Under the Radar shines a light on lesser-known cover artists. If you’re not listening to these folks, you should. Catch up on past installments here.
Sons of Bill hails from Charlottesville, Virginia. The band was formed by brothers James, Sam, and Abe Wilson, whose father Bill is a professor of theology and Southern literature at the University of Virginia. The lineup, filled out by Seth Green and Todd Wellons, has honed their sound across four albums. Their latest, Love and Logic, is a huge step forward in the band’s literary and thoughtful brand of Southern rock. Ken Coomer, of Uncle Tupelo and Wilco, produced the record, saying it “takes [him] back to some of the creative heights” he found with the latter band. That’s high praise indeed, but Sons of Bill deserves it. They’ve toured the States and Europe relentlessly, working hard to win fans over one at a time both with their original music and with a selection of covers. The songs they choose reflect their wide range of influences. Here’s some of their best cover work.
Sons of Bill – Willin’ (Little Feat cover)
Little Feat songs have been covered by artists as diverse as Van Halen and Garth Brooks. Sons of Bill takes their classic “Willin” and slows it down, turning a rambling, good-timing trucking song into an elegy. Instead of a bouncy, joyous comment on the job, the boys deliver a mournful look back at a life spent on the road. They’re still determined to keep at it, but this one is coming from one of the dark nights of the soul that we all find from time to time.
Sons of Bill – Choices (George Jones cover)
The band pulled this one out as a tribute to George Jones not long after his passing. The crowd is excited, but James asks them to quieten down, making the song a remembrance of one of the great voices of country music. The song is a sobering choice for a tribute, telling of the mistakes made in life and the inability to escape the results of them. The boys wisely stick to a traditional sound, putting Sam’s pedal steel front and center in the instrumentation. The Possum would have been proud.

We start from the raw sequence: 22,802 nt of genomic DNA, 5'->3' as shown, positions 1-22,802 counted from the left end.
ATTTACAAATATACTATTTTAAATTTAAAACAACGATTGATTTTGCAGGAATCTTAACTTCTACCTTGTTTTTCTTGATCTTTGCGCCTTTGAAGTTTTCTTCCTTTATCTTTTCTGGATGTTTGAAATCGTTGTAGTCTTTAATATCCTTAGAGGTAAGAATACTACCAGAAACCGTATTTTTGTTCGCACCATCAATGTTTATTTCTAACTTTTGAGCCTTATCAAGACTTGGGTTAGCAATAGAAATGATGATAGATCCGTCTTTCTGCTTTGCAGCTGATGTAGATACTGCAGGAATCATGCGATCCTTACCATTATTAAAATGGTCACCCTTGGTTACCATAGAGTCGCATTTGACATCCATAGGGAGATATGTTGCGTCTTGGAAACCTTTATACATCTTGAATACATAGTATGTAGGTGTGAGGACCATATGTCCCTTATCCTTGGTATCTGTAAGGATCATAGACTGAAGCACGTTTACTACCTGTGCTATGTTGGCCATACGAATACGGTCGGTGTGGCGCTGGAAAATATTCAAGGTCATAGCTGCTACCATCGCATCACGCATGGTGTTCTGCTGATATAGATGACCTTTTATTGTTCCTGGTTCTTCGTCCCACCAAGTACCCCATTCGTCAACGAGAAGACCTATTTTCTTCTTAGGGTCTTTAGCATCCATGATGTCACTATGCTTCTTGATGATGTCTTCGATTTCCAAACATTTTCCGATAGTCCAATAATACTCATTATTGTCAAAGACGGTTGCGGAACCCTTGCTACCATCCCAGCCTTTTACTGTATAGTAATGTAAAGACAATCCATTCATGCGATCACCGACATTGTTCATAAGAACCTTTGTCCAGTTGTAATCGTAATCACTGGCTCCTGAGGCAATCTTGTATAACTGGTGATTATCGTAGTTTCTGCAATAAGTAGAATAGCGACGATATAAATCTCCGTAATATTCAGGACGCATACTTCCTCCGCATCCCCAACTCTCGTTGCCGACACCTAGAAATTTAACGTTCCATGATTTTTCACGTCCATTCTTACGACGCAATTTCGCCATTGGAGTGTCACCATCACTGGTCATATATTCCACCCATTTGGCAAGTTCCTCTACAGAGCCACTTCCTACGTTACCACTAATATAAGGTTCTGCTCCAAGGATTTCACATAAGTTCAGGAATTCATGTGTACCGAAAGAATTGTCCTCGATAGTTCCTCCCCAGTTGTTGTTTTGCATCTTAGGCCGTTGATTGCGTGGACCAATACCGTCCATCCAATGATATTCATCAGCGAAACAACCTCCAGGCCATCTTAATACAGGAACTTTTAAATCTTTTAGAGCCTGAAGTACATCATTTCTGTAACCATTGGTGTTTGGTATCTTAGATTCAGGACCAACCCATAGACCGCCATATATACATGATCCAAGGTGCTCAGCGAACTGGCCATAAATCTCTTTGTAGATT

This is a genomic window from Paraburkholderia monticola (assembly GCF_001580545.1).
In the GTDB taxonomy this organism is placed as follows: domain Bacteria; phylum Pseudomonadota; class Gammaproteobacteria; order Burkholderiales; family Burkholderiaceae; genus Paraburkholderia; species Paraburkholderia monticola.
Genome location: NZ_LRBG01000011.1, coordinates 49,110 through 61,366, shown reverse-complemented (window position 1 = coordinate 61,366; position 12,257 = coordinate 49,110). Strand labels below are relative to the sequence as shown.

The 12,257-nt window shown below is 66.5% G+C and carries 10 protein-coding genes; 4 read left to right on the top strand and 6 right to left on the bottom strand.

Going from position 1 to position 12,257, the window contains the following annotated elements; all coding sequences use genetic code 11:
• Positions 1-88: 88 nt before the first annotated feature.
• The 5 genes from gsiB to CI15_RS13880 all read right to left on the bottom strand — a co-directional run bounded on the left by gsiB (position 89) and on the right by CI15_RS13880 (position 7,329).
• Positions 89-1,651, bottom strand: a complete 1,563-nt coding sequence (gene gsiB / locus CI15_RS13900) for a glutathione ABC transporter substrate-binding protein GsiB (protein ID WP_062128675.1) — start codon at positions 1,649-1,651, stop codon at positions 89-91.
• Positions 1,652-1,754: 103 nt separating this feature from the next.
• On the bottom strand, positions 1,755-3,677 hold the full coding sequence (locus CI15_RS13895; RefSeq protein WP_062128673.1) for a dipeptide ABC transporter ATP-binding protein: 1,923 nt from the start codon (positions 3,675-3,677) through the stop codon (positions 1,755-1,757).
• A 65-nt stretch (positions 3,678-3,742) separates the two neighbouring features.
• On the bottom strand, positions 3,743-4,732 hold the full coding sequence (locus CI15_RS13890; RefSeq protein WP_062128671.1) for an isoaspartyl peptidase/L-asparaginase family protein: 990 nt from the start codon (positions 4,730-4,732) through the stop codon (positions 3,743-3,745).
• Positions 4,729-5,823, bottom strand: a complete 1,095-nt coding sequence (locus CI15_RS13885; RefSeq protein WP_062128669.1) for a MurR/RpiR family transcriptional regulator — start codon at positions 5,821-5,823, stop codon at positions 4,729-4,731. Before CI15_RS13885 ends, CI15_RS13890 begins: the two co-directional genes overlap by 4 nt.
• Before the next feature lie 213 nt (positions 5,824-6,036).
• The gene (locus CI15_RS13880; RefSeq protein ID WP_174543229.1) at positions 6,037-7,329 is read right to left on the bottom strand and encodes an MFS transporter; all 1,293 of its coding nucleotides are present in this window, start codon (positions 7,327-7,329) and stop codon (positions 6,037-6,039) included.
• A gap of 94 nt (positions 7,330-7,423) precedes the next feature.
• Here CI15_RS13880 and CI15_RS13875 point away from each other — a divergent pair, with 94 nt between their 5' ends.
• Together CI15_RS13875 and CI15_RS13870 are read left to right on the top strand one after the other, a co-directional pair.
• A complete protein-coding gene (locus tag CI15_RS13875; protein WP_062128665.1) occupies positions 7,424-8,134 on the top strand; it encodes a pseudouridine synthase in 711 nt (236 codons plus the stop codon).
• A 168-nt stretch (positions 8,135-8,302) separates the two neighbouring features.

Sons of Bill – Fade to Black (Metallica cover)
“Fade to Black” is Metallica’s first slower song, making it a ripe pick for a Southern rock band with a need to explore all types of music. The band, along with guest Nick Cordle on co-lead guitar, show that even good Southern boys can shred when they feel the need. James’s forlorn vocals find a way to bridge the gap between the traditional pain heard in many country tunes and the bleak despair present in this particular song, linking the two seemingly disparate genres in a way that feels organic.
Sons of Bill – Finest Worksong (R.E.M. cover)
R.E.M. is a band that Sons of Bill references often. The two acts have quite a bit in common. Both are from the South, and both have a more complicated view of the world than is present in a lot of Southern music. There’s a sense of awareness in both acts’ music. Sons of Bill delivers a driving, droning performance that makes it almost unable to sit still while listening to it, building up a sense of tension broken only at the end by Sam’s guitar heroics.
Sons of Bill – No Surrender (Bruce Springsteen cover)
The lyric “we learned more from a three-minute song than we ever learned in school” is a strange one for sons of a professor, but sometimes it’s the truth. Life happens outside of the classroom, and the true things in life have to be experienced. Bruce Springsteen is one of the great songwriters in American rock, and he has a way of capturing an emotion in a song that makes you believe all you need to complete your education is a stack of records with his name on them. Sons of Bill must have recognized this, because they take the slowed- and stripped-down version of this song that Bruce often performs in concert and make it their own with haunting steel guitar and harmonies, while keeping the feeling of desperation and the us-against-the-world mentality of the original.